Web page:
The federal debt is more than $14 trillion, "almost equal to the size of our entire economy," and "every child born today inherits a $45,000 share of the national debt before they take their first breath."
Jim Renacci on Tuesday, March 29th, 2011 in a video posted to YouTube
Rep. Jim Renacci says each child is born with a $45,000 share of the national debt
Since joining Congress this year, Rep. Jim Renacci of Wadsworth and other Republican freshmen in the House of Representatives have made cutting spending and reducing the national debt one of their priorities.
Renacci discussed the need for belt tightening in a video he posted to YouTube on March 29 titled "Congressman Renacci Pledges Fiscal Responsibility."
"The United States is currently more than $14 trillion in the red, which means that our debt is now almost equal to the size of our entire economy," Renacci says in the video. "To put it in context, every child born today inherits a $45,000 share of the national debt before they take their first breath."
That sounds like lots of moolah for a newborn to pay, so PolitiFact decided to check out Renacci’s claim.
According to the U.S. Treasury Department, the nation’s total outstanding public debt is currently $14.3 trillion, up from $14.2 trillion on the day Renacci made his claim. He is correct that the national debt exceeds $14 trillion.
The U.S. Bureau of Economic Statistics estimates the nation’s Gross Domestic Product at $15 trillion in the first quarter of 2011, a number that only slightly exceeds the nation’s debt. So Renacci is also correct that the national debt almost equals the size of the entire economy.
To determine the share of the national debt that would be allotted to each American, we divided the $14.3 trillion national debt by the 2010 Census’s current U.S. population figure of 308.7 million. That comes out to $46,323.29 per person, which is slightly higher than Renacci’s figure.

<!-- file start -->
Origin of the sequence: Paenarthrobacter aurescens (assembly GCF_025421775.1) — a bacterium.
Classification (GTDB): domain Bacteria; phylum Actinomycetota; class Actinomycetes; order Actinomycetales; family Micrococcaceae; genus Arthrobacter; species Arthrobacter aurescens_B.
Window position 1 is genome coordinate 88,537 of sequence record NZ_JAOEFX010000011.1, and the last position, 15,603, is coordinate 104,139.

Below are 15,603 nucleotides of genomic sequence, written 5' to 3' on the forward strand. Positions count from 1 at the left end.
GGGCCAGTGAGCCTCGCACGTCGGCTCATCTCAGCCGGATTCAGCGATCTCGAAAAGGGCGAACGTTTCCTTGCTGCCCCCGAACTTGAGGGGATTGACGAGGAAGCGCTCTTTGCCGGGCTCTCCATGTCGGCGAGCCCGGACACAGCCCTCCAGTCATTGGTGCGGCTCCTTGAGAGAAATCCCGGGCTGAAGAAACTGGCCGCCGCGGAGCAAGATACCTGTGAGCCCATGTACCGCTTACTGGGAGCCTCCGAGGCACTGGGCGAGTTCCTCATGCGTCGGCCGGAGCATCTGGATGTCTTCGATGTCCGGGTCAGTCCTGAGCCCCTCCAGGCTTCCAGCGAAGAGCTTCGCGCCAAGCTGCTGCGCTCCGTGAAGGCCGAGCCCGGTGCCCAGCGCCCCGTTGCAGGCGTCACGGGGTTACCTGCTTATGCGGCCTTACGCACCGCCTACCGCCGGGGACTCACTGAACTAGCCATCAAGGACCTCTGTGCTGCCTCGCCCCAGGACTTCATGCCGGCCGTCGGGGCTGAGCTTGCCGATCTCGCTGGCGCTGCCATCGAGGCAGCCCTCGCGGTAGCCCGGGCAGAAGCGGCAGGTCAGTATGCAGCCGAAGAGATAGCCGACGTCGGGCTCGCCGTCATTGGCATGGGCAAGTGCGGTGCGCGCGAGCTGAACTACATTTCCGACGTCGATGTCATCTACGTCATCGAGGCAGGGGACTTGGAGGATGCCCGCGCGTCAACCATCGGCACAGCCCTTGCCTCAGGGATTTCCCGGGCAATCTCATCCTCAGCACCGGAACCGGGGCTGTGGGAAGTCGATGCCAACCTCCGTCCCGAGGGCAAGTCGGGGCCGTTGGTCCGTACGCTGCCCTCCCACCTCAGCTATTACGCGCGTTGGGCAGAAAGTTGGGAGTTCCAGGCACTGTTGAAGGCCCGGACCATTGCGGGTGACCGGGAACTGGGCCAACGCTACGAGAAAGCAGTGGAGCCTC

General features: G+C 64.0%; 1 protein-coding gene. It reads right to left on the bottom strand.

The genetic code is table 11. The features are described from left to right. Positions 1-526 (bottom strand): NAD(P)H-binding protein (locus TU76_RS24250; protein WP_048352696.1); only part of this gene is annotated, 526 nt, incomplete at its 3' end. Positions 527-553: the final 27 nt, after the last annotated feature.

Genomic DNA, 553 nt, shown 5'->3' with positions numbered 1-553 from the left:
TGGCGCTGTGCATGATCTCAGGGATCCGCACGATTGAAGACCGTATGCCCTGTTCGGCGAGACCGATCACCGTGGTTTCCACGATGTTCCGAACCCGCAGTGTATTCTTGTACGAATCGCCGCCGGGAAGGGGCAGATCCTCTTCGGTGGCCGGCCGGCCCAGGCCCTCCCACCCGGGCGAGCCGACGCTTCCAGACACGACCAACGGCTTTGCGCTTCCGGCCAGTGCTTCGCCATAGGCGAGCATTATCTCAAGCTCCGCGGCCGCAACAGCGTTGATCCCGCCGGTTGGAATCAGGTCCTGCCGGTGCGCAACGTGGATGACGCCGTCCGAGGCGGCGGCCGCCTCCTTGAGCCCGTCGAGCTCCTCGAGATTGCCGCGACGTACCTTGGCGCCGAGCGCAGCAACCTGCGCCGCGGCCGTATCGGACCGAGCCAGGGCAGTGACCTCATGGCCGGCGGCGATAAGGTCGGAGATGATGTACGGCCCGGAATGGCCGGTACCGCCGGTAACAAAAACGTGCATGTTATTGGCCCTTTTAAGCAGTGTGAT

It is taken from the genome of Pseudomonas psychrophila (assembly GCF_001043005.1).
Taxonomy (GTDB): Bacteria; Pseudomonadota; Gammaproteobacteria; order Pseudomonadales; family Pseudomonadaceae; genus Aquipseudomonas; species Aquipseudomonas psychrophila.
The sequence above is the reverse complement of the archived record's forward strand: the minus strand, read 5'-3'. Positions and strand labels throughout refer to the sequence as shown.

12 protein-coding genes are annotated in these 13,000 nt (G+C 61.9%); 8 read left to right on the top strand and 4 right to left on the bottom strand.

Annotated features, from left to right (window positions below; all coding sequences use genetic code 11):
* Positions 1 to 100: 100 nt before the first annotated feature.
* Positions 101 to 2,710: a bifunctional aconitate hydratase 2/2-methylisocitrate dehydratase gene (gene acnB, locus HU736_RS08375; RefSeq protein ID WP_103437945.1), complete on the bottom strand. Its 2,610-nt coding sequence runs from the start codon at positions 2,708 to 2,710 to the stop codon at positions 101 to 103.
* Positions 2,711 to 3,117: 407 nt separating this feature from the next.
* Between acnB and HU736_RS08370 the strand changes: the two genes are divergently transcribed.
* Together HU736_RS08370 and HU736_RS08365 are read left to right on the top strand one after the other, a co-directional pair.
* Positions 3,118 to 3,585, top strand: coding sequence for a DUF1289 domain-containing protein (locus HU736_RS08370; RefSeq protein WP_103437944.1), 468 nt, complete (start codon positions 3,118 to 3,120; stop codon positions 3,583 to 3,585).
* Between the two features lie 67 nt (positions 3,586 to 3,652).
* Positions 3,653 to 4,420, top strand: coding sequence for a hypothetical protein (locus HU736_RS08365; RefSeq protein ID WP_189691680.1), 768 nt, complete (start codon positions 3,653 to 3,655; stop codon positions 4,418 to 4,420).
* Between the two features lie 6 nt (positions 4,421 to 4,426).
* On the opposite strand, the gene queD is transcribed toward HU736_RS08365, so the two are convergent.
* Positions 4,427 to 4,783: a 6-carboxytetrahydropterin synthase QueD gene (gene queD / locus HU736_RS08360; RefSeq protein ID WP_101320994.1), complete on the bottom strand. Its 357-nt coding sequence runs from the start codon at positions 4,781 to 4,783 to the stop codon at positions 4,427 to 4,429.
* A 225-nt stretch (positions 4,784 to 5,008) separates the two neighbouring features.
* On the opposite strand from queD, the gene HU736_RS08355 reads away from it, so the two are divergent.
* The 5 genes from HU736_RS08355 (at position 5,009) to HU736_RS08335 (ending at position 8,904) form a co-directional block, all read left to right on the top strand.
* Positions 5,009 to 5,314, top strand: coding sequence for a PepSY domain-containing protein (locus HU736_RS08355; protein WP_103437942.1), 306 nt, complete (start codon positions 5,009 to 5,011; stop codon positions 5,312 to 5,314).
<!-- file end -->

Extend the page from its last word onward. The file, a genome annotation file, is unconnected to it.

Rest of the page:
Based on the information to this point, we ruled this statement True when we originally published this item in May 2011.
Since then, a lot of politicians have made similar statements, resulting in additional fact-checking by our PolitiFact partners. PolitiFact Texas added an extra dimension to the issue by exploring what constitutes the national debt, breaking it down into to parts. We'll borrow from the explanation offered by PolitiFact Texas to explain:
Intragovernmental debt refers to money owed by agencies within government to other agencies -- basically an internal accounting issue. An example: Social Security surpluses that the government uses for other federal operations. Such money will have to be repaid, it’s presumed, but the demand is less pressing right now and it doesn’t affect credit markets.
In contrast, public debt reflects money borrowed from outside sources -- giving it more of a connection to the economy, Josh Gordon, an analyst with the anti-deficit Concord Coalition, told PolitiFact Texas. "If your problem with the national debt is that you think it’s affecting the economy or interest rates or something like that, the only part of the national debt that affects the economy is the debt held by the public. That’s where the (U.S.) Treasury is borrowing money on the open market."
So where does that leave us? Renacci's statement is accurate. The overall debt at the time he made the statement, divided by the population at the time, supports his number. But we know today that the public debt is what the government actually owes to those who have lent it money, and that is a good bit less than the total debt. That's important information that puts Renacci's claim into perspective, and on the Truth-O-Meter, that makes the statement Mostly True.
Published: Thursday, May 5th, 2011 at 1:00 p.m.
Rep. Jim Renacci, "Congressman Renacci Pledges Fiscal Responsiblity," posted to YouTube March 29, 2011
Treasury Direct, U.S. Debt to the Penny and Who Owns It, accessed May 4, 2011.
U.S. Bureau of Economic Analysis, Gross Domestic Product: First Quarter 2011 (Advance Estimate), April 28, 2011
U.S. Census Bureau, Population Distribution and Change: 2000 to 2010, March 2011
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